(a) NOAA shall work, to the extent practicable, through existing, recognized, standards bodies in the writing and adopting of standards for a hydrographic product or class that NOAA has accepted into this program. It shall be the responsibility of the sponsor to propose an appropriate standards writing body. NOAA may accept this body at its discretion, or may select an alternate body. NOAA will then undertake, jointly with the sponsor and acknowledged representatives of the affected communities, to submit the proposal for writing standards to, and to secure the cooperation of, the selected standards writing body.

(b) Once accepted as a work item by the standards writing body, NOAA shall undertake, jointly with representatives of the affected community, members of the standards body, other governmental representatives, and the sponsor as appropriate, to write standards for the hydrographic product or class according to the practices of the standards body and the technical needs of the product. Participation in the writing of standards shall be determined according to the procedures of the standards writing body.

(c) NOAA shall then undertake, jointly with representatives of the affected community, members of the standards body and the body itself, other governmental representatives, and the sponsor as appropriate, to have the resulting standard officially adopted by the standards body according to the procedures of that body.

(d) NOAA may, at its option, proceed without the participation of an existing, recognized, standards body should it so choose. Such action might be taken, for example, if there were no appropriate standards body. In this eventuality, NOAA shall adhere to the following general procedure.

(1) Announce, in the Federal Register or by other appropriate means, NOAA's intention to organize and chair a working group to write and publish standards for the proposed hydrographic product or class;

(2) Solicit, via the Federal Register or by other appropriate means, participation and select, reject, and/or revoke permission to participate as NOAA deems appropriate so as to proceed in an orderly and representative manner in writing a standard;

(3) Initiate, schedule, host, and chair, or designate a chair for, the work of the working group;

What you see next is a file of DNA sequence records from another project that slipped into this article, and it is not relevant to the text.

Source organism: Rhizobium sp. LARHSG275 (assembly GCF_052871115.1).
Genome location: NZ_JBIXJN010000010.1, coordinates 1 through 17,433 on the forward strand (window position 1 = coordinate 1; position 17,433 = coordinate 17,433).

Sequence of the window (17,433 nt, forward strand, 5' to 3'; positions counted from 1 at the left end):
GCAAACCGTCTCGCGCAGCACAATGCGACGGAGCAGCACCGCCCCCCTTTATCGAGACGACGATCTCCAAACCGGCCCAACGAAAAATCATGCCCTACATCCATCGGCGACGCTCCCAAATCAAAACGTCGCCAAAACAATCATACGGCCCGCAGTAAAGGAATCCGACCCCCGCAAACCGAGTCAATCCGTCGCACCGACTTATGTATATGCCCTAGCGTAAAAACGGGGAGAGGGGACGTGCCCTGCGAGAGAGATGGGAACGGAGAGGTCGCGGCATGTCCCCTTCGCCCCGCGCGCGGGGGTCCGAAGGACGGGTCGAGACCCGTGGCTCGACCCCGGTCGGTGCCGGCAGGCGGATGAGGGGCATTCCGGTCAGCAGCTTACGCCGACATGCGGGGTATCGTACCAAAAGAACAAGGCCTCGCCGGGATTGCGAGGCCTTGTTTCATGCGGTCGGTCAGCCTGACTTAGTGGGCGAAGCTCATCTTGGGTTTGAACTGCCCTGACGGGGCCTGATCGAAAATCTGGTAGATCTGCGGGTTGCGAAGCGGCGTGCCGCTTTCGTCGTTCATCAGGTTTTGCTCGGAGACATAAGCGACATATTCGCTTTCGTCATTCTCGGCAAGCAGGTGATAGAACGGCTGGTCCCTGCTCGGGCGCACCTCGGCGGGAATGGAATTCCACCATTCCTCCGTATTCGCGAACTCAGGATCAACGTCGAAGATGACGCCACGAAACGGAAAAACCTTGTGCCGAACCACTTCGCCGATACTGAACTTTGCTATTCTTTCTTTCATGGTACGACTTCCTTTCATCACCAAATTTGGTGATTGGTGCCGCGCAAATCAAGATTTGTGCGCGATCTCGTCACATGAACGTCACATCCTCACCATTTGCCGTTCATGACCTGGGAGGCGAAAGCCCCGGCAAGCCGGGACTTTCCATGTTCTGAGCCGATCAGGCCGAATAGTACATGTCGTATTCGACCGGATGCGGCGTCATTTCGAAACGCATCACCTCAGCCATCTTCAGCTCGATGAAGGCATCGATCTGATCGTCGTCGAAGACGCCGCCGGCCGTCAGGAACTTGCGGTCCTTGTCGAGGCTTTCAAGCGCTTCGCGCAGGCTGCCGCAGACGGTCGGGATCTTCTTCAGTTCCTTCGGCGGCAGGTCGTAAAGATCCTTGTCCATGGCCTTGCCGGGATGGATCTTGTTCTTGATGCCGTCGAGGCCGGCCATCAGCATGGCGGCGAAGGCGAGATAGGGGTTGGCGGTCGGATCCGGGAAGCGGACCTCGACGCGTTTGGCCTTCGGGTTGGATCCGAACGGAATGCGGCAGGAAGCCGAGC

(4) Circulate, via the Federal Register or by other appropriate means, the drafts of the working group;

(5) Announce, via the Federal Register or by other appropriate means, the NOAA proposed standard and provide an opportunity for public comment;

(6) Announce, via the Federal Register or by other appropriate means, and make available as a standard, the final version of the standard; and

(7) Provide the necessary administrative support.

(e) NOAA may, at its option, adopt an existing standard as the NOAA standard for this program. In this eventuality, NOAA shall adhere to the following general procedure.

(1) Announce, in the Federal Register or by other appropriate means, NOAA's intention to adopt an existing standard for the proposed hydrographic product or class; and

(2) Solicit, via the Federal Register or by other appropriate means including public meetings, comment on the standard that NOAA proposes to adopt, and shall consider the comments received.

(f) Alternatively, NOAA may at its option, proceed by writing a standard by itself. Such action might be used, for example, in cases where the standard is Start Printed Page 701obvious. Producing exact copies of existing NOAA products might be one such case. Once written, this NOAA-authored standard shall be made publicly available for comment, and comments shall be considered before NOAA publishes the final standard.

(g) At the conclusion of the standards writing, whether through an existing standards body, by a NOAA-convened working group, by adopting an existing standard, or by NOAA itself, NOAA shall consider the resulting standard and comments, and either adopt or reject the standard as the NOAA Quality Assurance Program Standard for the particular hydrographic product or class. NOAA's decision shall be publicly announced in the Federal Register or by other appropriate means.

(h) Any party may request NOAA to reconsider its decision to adopt or reject the standard by submitting its request in writing to the Quality Assurance Program address within 30 days of NOAA's announcement of its decision. NOAA shall have, if its other obligations permit, 60 calendar days from the receipt of a request for reconsideration to either deny the request, or to reconsider and announce its decision. NOAA's original decision if unappealed within 30 days, or its decision upon reconsideration shall be considered final.

Development of standards compliance tests for a hydrographic product or class.

(a) NOAA shall work, to the extent practicable, through existing, recognized, compliance testing bodies in the writing and adopting of compliance tests for a hydrographic product or class. It shall be the responsibility of the sponsor to propose an appropriate compliance testing body. NOAA may accept this body at its discretion, or may select an alternate body. NOAA will then undertake, jointly with the sponsor and acknowledged representatives of the affected communities, to secure the cooperation of the selected compliance testing body.

(b) NOAA shall undertake, jointly with representatives of the affected community, members of the compliance testing body, other governmental representatives, and the sponsor as appropriate, to write compliance tests for the hydrographic product or class according to the practices of the compliance testing body and the Quality Assurance Program standard adopted by NOAA. Participation in the writing of compliance tests may be determined according to the procedures of the compliance testing body.

(c) NOAA shall then undertake, jointly with representatives of the affected community, members of the compliance testing body and the body itself, other governmental representatives, and the sponsor as appropriate, to have the resulting compliance tests adopted according to the procedures of that body.